Skip to comments.Tribune 1Q Profit Slides (DINOSAUR MEDIA EXTINCTION ALERT)
Posted on 04/13/2006 3:43:07 AM PDT by abb
Tribune First-Quarter Profit Falls 29 Percent As Revenue Edges Lower
CHICAGO (AP) -- Newspaper publisher Tribune Co. said Thursday that its first-quarter profit fell 29 percent as revenue edged lower.
Net income after paying preferred dividends declined to $100.7 million, or 33 cents per share, from $140.8 million, or 44 cents per share, a year ago. The company said results included severance charges and a non-operating loss totaling 6 cents per share, stock based compensation expenses of 4 cents per share, and a 1 cent per share gain from a property sale. Revenue edged down 1 percent to $1.3 billion from $1.32 billion last year, with newspaper ad revenue remaining flat. "Strength in classified, with interactive revenues up nearly 30 percent, was offset by declines in national and retail advertising," Tribune said.
Analysts surveyed by Thomson Financial expected earnings per share of 36 cents, including stock options expenses, on revenue of $1.3 billion.
The company, which began trimming jobs last year as part of a cost cutting inititative, said that tight cost controls remain in effect. The company has cut some 1,200 positions.
Tribune Profit Falls 28% on Job Cuts, Stock Options (Update1)
April 13 (Bloomberg) -- Tribune Co., publisher of the Los Angeles Times and Chicago Tribune newspapers, said its first- quarter profit fell 28 percent on stock-options expenses and costs to cut jobs.
Net income dropped to $102.8 million, or 33 cents a share, from $142.8 million, or 44 cents, a year earlier, the Chicago- based company said in a PRNewswire statement today. Sales slipped 1.3 percent to $1.3 billion.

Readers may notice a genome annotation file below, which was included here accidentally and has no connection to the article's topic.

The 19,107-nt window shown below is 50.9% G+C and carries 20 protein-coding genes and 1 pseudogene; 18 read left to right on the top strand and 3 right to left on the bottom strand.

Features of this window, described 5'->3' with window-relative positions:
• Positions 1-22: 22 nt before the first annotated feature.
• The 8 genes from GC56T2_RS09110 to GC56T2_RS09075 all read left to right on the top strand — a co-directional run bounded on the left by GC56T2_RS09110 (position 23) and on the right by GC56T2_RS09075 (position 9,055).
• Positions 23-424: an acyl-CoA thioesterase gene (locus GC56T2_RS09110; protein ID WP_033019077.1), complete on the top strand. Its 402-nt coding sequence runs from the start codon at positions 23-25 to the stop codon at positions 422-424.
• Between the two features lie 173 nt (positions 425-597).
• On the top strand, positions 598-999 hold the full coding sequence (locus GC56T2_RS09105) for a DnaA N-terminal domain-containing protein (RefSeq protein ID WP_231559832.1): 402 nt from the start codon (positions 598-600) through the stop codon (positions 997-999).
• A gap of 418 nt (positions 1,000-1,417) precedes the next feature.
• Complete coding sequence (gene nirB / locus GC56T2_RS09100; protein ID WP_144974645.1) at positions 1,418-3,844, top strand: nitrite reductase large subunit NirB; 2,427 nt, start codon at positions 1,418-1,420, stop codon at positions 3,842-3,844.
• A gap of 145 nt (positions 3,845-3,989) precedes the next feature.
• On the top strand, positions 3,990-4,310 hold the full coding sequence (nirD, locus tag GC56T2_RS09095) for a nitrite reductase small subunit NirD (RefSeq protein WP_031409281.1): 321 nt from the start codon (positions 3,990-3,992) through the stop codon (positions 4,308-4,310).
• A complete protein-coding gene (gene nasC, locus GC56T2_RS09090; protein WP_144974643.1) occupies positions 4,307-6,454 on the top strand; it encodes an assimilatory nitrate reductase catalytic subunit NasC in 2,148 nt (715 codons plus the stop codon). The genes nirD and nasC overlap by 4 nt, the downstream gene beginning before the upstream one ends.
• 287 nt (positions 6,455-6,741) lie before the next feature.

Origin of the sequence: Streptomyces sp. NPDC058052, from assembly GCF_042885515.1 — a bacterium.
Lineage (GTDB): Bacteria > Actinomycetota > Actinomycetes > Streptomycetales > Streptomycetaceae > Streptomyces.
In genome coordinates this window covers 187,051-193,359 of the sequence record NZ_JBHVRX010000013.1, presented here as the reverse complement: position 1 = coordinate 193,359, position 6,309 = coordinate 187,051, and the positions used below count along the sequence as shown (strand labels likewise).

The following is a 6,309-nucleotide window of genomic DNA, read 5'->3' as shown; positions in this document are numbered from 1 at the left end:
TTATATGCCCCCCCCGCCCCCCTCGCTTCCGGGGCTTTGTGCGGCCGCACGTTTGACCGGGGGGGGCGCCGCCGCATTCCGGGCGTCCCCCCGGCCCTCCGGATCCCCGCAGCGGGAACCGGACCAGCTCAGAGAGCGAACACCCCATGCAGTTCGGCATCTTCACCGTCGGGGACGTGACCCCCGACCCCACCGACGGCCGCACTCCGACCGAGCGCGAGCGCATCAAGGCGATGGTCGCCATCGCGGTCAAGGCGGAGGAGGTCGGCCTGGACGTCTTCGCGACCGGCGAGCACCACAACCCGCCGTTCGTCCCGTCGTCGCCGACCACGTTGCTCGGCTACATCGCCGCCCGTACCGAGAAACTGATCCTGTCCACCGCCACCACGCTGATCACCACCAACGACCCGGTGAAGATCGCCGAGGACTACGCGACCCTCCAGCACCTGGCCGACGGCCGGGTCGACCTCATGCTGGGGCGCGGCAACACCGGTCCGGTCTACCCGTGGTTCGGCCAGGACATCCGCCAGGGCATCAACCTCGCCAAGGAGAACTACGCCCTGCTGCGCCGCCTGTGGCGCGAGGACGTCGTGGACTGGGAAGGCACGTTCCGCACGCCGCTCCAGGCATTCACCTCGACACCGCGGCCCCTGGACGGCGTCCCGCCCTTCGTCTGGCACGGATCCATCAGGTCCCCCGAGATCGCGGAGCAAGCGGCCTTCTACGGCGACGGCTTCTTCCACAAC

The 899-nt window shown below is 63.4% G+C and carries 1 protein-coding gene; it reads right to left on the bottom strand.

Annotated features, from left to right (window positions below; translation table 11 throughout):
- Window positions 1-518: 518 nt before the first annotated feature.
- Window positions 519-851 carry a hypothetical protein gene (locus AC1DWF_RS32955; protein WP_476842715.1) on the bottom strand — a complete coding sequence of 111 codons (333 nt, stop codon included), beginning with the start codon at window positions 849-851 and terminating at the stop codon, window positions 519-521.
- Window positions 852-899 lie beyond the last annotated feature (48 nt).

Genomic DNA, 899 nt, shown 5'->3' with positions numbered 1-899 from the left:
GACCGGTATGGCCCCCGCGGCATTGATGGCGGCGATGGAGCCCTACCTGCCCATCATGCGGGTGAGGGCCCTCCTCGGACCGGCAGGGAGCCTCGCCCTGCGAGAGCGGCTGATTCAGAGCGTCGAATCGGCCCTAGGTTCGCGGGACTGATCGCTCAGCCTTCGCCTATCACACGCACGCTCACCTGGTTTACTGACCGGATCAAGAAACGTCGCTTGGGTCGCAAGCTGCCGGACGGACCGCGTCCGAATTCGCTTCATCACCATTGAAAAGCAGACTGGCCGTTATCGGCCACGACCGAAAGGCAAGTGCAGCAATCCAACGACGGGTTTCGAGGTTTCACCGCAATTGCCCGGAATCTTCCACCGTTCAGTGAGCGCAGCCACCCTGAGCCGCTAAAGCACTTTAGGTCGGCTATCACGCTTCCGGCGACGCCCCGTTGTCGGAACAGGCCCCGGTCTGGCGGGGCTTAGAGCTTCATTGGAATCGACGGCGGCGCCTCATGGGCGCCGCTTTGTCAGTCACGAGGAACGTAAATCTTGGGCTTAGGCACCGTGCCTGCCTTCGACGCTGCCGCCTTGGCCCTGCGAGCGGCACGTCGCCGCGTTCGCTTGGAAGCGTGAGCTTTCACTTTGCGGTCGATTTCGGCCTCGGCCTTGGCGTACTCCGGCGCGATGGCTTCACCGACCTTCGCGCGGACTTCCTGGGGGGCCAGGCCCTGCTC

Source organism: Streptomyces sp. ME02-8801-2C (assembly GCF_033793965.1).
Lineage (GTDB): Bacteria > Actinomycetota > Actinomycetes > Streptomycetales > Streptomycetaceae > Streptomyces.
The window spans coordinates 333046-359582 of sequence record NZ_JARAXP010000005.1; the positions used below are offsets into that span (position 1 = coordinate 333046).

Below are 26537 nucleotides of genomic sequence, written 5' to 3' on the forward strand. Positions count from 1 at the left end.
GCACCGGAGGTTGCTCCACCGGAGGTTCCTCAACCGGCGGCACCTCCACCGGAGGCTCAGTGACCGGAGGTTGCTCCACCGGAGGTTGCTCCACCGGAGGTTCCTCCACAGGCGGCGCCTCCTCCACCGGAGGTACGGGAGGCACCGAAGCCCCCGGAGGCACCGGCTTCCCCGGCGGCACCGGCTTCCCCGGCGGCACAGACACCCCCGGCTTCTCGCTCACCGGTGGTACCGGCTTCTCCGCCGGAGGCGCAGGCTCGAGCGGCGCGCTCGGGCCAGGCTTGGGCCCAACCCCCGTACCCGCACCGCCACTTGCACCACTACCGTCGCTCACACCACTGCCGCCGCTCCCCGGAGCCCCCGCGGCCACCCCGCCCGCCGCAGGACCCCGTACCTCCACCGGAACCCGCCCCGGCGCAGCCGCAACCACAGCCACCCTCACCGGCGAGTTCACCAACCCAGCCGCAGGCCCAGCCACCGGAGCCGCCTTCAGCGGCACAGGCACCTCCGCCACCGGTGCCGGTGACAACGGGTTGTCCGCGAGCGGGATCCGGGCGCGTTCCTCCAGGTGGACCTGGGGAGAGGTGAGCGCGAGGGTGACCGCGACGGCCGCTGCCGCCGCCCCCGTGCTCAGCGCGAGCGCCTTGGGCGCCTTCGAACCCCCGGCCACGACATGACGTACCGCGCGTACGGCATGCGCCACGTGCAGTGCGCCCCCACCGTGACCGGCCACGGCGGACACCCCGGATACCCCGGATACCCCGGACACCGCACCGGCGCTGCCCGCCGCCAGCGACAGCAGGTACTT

Tribune, the second-largest U.S. newspaper publisher, cut jobs during the quarter and closed units including Distinction magazine and a printing plant to trim costs as the industry suffers from the defection of advertisers to the Internet. Circulation revenue fell 4 percent and newspaper ad revenue was ``flat,'' the company said.
``We remain concerned about the 2006 ad rates,'' said JP Morgan analyst Frederick Searby in a report before the announcement. ``Given Tribune's heavy exposure to challenging metro markets we believe revenue growth will be muted in 2006.''
Tribune shares, down 7.4 percent this year before today, fell 5 cents to $28.02 in New York Stock Exchange composite trading yesterday.
The earnings missed analysts' estimates. Credit Suisse analyst Debra Schwartz, who rates the stock ``neutral,'' expected earnings of 35 cents a share, including stock-options expenses. The consensus was for profit of 36 cents a share on sales of $1.3 billion, according to the average estimate of 12 analysts surveyed by Thomson Financial. Thomson declined to say what is excluded from its calculations.
The company recorded a charge of 4 cents a share to cut jobs and start new contracts with its Newsday workers. Stock- options expenses lowered earnings by 4 cents a share.
Tribune follows Gannett Co., the largest U.S. newspaper publisher, in reporting declining profit. Gannett yesterday said its first-quarter profit fell 11 percent on stock-options expenses and higher newsprint costs. The McLean, Virginia-based company also said ad sales at USA Today, the largest U.S. newspaper by circulation, declined 4.2 percent.
Newspaper publishers will report an average 8 percent decline in per-share earnings because of slower revenue growth and higher costs including stock-option expenses, Merrill Lynch & Co. analyst Lauren Rich Fine said in an April 11 note.
New York Times Co., the No. 3 U.S. newspaper publisher, and McClatchy Co. also report results today. McClatchy last month agreed to buy Knight Ridder Inc. for $4.5 billion.
(Tribune will hold a conference call at 9 a.m. New York time to discuss the results. To listen dial 800-901-5218 and quote passcode 11607847.)
Some very good news to start the day off with!
Great news! Thank you! Thank you! Thank you!
They can pencil whip the circulation figures only so much...
Marketwatch.com's version of the news...
Tribune Co. profit slips
Weakness in circulation, retail and auto advertising
By David B. Wilkerson, MarketWatch
Last Update: 7:57 AM ET Apr 13, 2006